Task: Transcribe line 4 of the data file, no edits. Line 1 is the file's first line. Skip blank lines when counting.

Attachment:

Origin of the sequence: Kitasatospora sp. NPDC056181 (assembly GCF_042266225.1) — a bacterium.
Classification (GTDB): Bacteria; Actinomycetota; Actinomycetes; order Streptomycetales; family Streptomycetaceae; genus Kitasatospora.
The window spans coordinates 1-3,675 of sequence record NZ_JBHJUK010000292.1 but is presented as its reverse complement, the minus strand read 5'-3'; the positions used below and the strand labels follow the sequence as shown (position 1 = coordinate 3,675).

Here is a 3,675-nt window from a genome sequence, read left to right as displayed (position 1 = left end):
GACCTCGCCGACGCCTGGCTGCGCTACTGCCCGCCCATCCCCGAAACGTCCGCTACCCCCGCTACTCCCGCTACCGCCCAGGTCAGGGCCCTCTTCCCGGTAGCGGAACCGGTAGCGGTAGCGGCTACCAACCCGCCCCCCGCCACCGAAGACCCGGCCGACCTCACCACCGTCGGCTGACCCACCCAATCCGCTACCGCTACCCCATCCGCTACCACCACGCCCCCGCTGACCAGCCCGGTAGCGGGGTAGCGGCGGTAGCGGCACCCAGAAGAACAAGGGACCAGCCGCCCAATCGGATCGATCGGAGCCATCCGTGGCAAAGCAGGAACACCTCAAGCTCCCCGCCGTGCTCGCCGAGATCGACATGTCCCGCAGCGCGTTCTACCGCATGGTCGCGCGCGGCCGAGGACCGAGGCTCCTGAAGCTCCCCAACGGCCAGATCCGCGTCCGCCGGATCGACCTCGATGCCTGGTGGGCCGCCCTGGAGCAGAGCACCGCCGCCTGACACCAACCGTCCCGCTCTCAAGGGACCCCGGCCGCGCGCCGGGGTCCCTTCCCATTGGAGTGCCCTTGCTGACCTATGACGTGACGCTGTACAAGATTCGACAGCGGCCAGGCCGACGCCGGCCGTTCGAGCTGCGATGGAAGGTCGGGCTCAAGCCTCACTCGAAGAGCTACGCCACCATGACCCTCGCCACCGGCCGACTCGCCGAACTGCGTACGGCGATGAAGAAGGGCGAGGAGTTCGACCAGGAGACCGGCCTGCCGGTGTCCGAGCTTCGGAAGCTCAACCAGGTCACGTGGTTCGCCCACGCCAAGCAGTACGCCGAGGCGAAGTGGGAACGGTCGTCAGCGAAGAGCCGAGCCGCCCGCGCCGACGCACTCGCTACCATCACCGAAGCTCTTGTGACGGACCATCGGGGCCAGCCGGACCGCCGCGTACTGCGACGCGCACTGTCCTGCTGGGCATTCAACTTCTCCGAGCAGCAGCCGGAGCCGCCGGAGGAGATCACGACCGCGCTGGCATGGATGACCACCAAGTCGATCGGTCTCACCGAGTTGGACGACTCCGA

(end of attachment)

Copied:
Here is a 3,675-nt window from a genome sequence, read left to right as displayed (position 1 = left end):